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You will find an introduction and outline to Zephaniah here.

Here is a from the Book of Common Worship to use before reading.

Blessed Lord, who caused all holy scriptures to be written for our learning: Grant us so to hear them, read, mark, learn, and inwardly digest them, that we may embrace and ever hold fast the blessed hope of everlasting life, which you have given us in our Saviour Jesus Christ. Amen.

An Outline of Zephaniah (After O’Dell)

I. Superscription 1:1: This verse tells us much about the book. It begins with the prophetic introduction “The word of the Lord”. All we know about Zephaniah is found in this verse. His name means “Yahweh has hidden/protected/treasured”. The genealogy tells us interesting things. “Cushi” , in other places, means Ethiopian or Cushite. It may be a name or may refer to ethnicity. Hezekiah is an uncommon name and may refer to the Judean king (2 Kings 18). What do these two things tell us about Zephaniah? Lastly the superscription tells us the date and context of Zephaniah and his oracles.

II. 1:2-2:3 Judgment on Jerusalem

1. Reversal of Creation 1:2-6:Notice how the language in the first verses echo the first chapters of Genesis and the flood story. Then in verses 4-6 the focus turns to Judah. The host of heavens refers to Assyrian astral gods. Milcom is an Ammonite god. Ball is a Canaanite god. Syncretism, the combination of worship of the God with other gods is the cause of this coming destruction

2. The Day of Yahweh 1:7-18: The Day of the Lord is a time of punishment and destruction. The “day” is more likely an era of time. The language used to describe the events is the language of theophany rather then a description of particular events. However it was a way of claiming that God was active in historical events, such as, the decline of the Assyrian Empire and the changes that brought. These verses begin with punishment of the court officials and royal family. In verse 9 “leap over a threshold” refers to a pagan religious practice. Then the focus shifts to merchants and traders and the religiously indifferent.In verse 12 “rest complacently on their dregs” is a reference to wine making. If wine is not properly prepared it becomes thick and sour.

3. Call to Repentance 2:1-3: The destruction of the Day of the Lord is not inevitable. The humble who seek the Lord will be spared.

III. 2:4-15 Oracles Against the Nations

1. Philistia 1:4-7: Four Philistine cites are named. Notice the imagery of sheep and shepherd.

2. Moab and Ammon 2:8-10:These are traditional enemies of Israel located to the east of Israel.

3. Assyria and the Gods of the Nations 2:11-15: Notice in verse 11 God is victorious over all the other gods. People believed that the strength of a god was reflected in the strength of a nation and visa versa. Nineveh was the capital of Assyria.  It was common in the ancient world that threats against cities or nations described them becoming empty except for wild animals living where humans lived before.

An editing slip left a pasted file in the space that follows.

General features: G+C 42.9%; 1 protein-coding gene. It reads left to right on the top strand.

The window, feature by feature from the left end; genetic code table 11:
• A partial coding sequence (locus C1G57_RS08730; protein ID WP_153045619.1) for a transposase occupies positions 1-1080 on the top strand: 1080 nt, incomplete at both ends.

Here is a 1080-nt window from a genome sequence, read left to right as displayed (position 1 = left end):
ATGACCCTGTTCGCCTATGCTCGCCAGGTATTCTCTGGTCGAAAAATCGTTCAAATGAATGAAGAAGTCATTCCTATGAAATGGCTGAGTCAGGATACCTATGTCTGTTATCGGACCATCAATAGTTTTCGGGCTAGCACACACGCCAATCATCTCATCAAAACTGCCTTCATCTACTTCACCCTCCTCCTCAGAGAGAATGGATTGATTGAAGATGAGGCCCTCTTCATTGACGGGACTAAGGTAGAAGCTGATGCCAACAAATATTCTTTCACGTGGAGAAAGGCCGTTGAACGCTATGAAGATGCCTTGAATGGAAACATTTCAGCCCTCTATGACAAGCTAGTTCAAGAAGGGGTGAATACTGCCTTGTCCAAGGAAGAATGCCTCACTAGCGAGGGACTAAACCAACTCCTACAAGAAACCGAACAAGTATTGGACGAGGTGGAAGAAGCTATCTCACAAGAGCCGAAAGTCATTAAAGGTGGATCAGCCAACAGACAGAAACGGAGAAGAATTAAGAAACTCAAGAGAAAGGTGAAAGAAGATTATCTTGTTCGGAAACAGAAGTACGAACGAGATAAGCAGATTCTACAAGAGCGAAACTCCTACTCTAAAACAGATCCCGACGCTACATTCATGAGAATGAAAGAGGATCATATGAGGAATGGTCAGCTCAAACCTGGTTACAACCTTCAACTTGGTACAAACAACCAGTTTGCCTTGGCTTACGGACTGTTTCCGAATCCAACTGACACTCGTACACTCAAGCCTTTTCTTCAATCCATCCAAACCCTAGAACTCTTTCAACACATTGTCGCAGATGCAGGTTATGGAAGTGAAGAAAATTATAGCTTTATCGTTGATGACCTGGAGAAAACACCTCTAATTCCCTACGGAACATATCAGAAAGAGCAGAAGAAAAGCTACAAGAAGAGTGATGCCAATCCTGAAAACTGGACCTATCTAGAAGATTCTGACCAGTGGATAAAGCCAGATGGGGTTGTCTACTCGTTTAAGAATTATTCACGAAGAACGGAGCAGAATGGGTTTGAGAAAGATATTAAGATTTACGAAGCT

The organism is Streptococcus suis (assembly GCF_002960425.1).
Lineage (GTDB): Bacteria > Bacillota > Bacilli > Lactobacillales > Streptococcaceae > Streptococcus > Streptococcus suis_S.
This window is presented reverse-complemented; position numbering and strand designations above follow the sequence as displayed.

IV 3:1-20 Jerusalem’s Response: Now the focus returns to Jerusalem and the book ends with a word of hope.

1. Yahweh’s Decision 3:1-13: The city is Jerusalem. Notice that all the ruling elite are mentioned, officials, judges, prophets and priests. Notice the animal imagery. What was Jerusalem accused of. In verses 6-7, what happened to the other nations should serve as a warning to Jerusalem. Verse 8-13, all the nations will be converted and turn to God. A remnant of Israel will also return to God.

2. Yahweh is King 3:14-20: The joy of restoration. Verses 14-15 are like a psalm of enthronement. (compare Psalm 47,97) The references of bringing people home probably reflects a post exile addition to the book.

 Read More About It:

Here are several good sources to aid your reading.

Anderson, Bernhard W., Katheryn Pfister Darr, Understanding the Old Testament Abridged fourth Edition. (Upper Saddle River,New Jersey: Prentice Hall) 1998.

The New Interpreter’s Bible, Vol 7, Keck, Leander E. ed. (Nashville: Abingdon Press) 2001.

Hicks, R. Lansing, Walter Brueggemann, “Zephaniah” in The New Oxford Annotated Bible with Apocryphal/Deuterocanonical Books, Metzger,Bruce M.;Murphy,Roland E., eds. (New York:Oxford University Press) 1994.

O’Dell, Margaret S. “Zephaniah” in  HarperCollins Bible Commentary Mays, James L. ed.(San Francisco: HarperSanFrancisco) 2000.

O’Brien, Julia M. “Zpehaniah” in The New Oxford Annotated Bible with Apocrypha: New Revised Standard Version.Coogan, Michael D.; Brettler, Marc Z.; Perkins, Pheme; Newsom, Carol A. (2010-01-20) Oxford University Press. Kindle Edition.

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